Faber Academy Course – Week 5

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Time and pace was what this week’s Faber Academy Course was all about.

Our task for week five was to write a 500-700 word piece focusing on summary and scene. Slowing time down, but also speeding it up when necessary. Probably my trickiest exercise so far.

I chose to post my ‘A Day in the Life of…’ story, covering 24 hours of someone’s life, to the discussion forum. I noticed as I started to write about Elsie – as she appeared in my head – that I was writing in present tense when it’s past that normally comes out. Most interesting.

The other classmates who commented on my work said they thoroughly enjoyed it again this week, which is wonderful to hear. I’ve gained so much confidence from this course in such a small space of time. Critiquing their work, also, has made me notice things in my own writing I’d not seen before. Such a great learning curve.

Only three more weeks to go!

Here’s Elsie if you’d like to read about her, too.

 

A Day in the Life of Elsie Jones

 The brightness of the light above my head coming on filters through my closed eyelids, paper thin with age.

“It’s all right, Elsie love, I’ve just come to do your medicine.”

It’s midnight.

How do I know this with my eyes shut? Because I can smell the lavender perfume of Rita, the night nurse at Yew Tree Rest Home, and she always does her rounds at twelve o’clock, that’s how.

Coldness creeps into my veins. “There, all done, dear. You can go back to sleep now.”

I don’t speak back to her. I would if I could; I’m not rude. But after the stroke I suffered on my ninety ninth birthday last year my mouth forgot how to work. The light fades. I pray as always that I don’t wake up again.

“Morning, Mrs Jones. Breakfast is served.” I’m still alive then. I lay perfectly still, pretend I don’t know she’s there; Julie, the day nurse, who’s come to pump liquid food into my stomach tube, to keep me alive for another day. I know it’s her because of the coconut shampoo she always uses. It’s revolting. She pushes open the curtains before she leaves.

When I’m sure no-one else is there I open my eyes. It takes a while for them to focus properly. On the table next to my bed is a large white envelope addressed to me, Mrs E P Jones, in big swirly black writing. It wasn’t there yesterday. A miniature portrait of our Queen sits in the top right hand corner.  I call it that because I cannot remember its proper name. I guess it’s a birthday card. I wonder who it’s from. I can’t reach out for it because, as I said already, things gave up working after the stroke.

Tomorrow is my one hundredth birthday. Seventh born to Arthur Drake the butcher and his tired wife Gladys, married to Stanley Jones the baker boy at eighteen, pregnant with twins at nineteen and widowed at twenty two, I never thought I’d ever reach such a milestone. A stamp! That’s what it’s called. My eyelids, heavy with time, start to droop. I pray I don’t wake up again.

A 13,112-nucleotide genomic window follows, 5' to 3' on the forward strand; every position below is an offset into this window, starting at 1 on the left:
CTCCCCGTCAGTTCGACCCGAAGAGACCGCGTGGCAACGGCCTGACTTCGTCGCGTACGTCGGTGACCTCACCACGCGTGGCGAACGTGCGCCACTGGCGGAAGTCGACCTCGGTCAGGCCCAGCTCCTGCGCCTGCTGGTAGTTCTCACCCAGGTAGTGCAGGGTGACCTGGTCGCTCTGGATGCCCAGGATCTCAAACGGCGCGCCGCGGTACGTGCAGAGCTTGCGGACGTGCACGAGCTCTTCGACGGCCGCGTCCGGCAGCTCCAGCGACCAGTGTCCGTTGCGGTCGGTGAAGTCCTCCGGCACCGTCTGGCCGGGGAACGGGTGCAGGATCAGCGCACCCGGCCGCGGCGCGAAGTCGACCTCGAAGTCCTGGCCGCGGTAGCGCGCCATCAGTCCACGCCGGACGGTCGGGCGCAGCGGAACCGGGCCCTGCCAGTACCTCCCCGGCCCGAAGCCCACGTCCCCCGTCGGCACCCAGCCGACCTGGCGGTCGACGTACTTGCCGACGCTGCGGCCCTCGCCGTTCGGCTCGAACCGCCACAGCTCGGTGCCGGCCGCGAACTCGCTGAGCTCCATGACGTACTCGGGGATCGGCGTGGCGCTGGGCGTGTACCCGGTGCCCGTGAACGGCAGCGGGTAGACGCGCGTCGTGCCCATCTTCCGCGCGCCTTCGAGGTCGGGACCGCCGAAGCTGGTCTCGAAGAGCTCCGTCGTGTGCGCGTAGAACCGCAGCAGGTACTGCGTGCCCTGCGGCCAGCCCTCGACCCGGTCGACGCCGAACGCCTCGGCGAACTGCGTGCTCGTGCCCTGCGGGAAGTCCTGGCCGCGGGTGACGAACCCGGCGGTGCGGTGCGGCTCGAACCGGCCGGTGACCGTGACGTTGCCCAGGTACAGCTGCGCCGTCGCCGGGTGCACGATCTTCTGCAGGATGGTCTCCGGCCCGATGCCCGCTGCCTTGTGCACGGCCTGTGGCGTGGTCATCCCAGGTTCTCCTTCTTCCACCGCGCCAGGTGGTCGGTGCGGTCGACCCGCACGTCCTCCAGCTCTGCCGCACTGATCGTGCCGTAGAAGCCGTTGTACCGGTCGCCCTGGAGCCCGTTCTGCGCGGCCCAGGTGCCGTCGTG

“Hey, love, time for a quick wash, just a cat’s lick an’ a promise today, eh. No-one’ll know.” This one doesn’t smell so I open my eyes. Her back’s turned. She’s rinsing out a flannel. “Oh, you’re awake,” she says, now smiling down at me, hand raised, waiting. The tiny dot of a stud in her nose winks at me as it reflects in the light. Cubic zirconia, I guess. There’s no way she could afford a real diamond.  I want to tell her to go away, to leave me to die, not to care for me. I try to convey this through a furrowing of my brow and a really cold hard stare but she doesn’t notice. Instead she just waits for me to close my eyes again so she can wash my face. I conform. Silent tears slip down my face. I pray I don’t wake up again.

The day carries on in much the same way, as always: Lunch, tea, supper. It’s all the same, because I can’t taste any of it. I keep my eyes shut when someone tucks me in for the night and pray I don’t wake up again.

The brightness of the light above my head coming on filters through my closed eyelids, paper thin with age.

“It’s all right, Elsie love, I’ve just come to do your medicine.”

It’s midnight.

——————————————-

 

 

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2 thoughts on “Faber Academy Course – Week 5

  1. Loved this Debra, is it true? I know I always ask you this about your writing, but it just feels as though it is.

    Like

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